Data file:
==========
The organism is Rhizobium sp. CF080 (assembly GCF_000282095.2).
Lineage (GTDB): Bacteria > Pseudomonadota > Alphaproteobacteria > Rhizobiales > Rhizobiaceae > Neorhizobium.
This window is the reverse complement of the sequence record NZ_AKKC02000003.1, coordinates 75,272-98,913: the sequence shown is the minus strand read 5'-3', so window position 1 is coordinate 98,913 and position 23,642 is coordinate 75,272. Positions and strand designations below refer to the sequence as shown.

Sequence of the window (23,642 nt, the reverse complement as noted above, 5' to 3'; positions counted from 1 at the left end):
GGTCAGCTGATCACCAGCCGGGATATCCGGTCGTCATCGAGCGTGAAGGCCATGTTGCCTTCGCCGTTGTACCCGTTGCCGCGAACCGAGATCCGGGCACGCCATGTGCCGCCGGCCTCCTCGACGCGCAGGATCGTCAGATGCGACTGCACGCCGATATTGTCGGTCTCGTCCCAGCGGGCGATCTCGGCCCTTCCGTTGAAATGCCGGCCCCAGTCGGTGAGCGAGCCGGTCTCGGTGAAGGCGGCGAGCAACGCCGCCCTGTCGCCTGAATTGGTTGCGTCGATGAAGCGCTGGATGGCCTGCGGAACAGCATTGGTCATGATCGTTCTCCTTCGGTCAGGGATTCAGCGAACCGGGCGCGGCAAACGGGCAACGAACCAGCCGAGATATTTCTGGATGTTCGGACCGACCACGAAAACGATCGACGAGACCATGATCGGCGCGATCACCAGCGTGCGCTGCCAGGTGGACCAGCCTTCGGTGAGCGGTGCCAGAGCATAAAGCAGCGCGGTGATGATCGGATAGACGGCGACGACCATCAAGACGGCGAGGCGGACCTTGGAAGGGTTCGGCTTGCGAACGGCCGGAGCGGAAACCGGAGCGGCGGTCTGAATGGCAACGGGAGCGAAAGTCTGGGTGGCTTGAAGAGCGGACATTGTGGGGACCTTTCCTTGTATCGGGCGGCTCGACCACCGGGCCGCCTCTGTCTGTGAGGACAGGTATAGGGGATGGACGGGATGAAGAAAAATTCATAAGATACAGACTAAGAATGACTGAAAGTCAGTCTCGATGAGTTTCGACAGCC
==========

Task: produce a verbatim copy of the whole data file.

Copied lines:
The organism is Rhizobium sp. CF080 (assembly GCF_000282095.2).
Lineage (GTDB): Bacteria > Pseudomonadota > Alphaproteobacteria > Rhizobiales > Rhizobiaceae > Neorhizobium.
This window is the reverse complement of the sequence record NZ_AKKC02000003.1, coordinates 75,272-98,913: the sequence shown is the minus strand read 5'-3', so window position 1 is coordinate 98,913 and position 23,642 is coordinate 75,272. Positions and strand designations below refer to the sequence as shown.

Sequence of the window (23,642 nt, the reverse complement as noted above, 5' to 3'; positions counted from 1 at the left end):
GGTCAGCTGATCACCAGCCGGGATATCCGGTCGTCATCGAGCGTGAAGGCCATGTTGCCTTCGCCGTTGTACCCGTTGCCGCGAACCGAGATCCGGGCACGCCATGTGCCGCCGGCCTCCTCGACGCGCAGGATCGTCAGATGCGACTGCACGCCGATATTGTCGGTCTCGTCCCAGCGGGCGATCTCGGCCCTTCCGTTGAAATGCCGGCCCCAGTCGGTGAGCGAGCCGGTCTCGGTGAAGGCGGCGAGCAACGCCGCCCTGTCGCCTGAATTGGTTGCGTCGATGAAGCGCTGGATGGCCTGCGGAACAGCATTGGTCATGATCGTTCTCCTTCGGTCAGGGATTCAGCGAACCGGGCGCGGCAAACGGGCAACGAACCAGCCGAGATATTTCTGGATGTTCGGACCGACCACGAAAACGATCGACGAGACCATGATCGGCGCGATCACCAGCGTGCGCTGCCAGGTGGACCAGCCTTCGGTGAGCGGTGCCAGAGCATAAAGCAGCGCGGTGATGATCGGATAGACGGCGACGACCATCAAGACGGCGAGGCGGACCTTGGAAGGGTTCGGCTTGCGAACGGCCGGAGCGGAAACCGGAGCGGCGGTCTGAATGGCAACGGGAGCGAAAGTCTGGGTGGCTTGAAGAGCGGACATTGTGGGGACCTTTCCTTGTATCGGGCGGCTCGACCACCGGGCCGCCTCTGTCTGTGAGGACAGGTATAGGGGATGGACGGGATGAAGAAAAATTCATAAGATACAGACTAAGAATGACTGAAAGTCAGTCTCGATGAGTTTCGACAGCC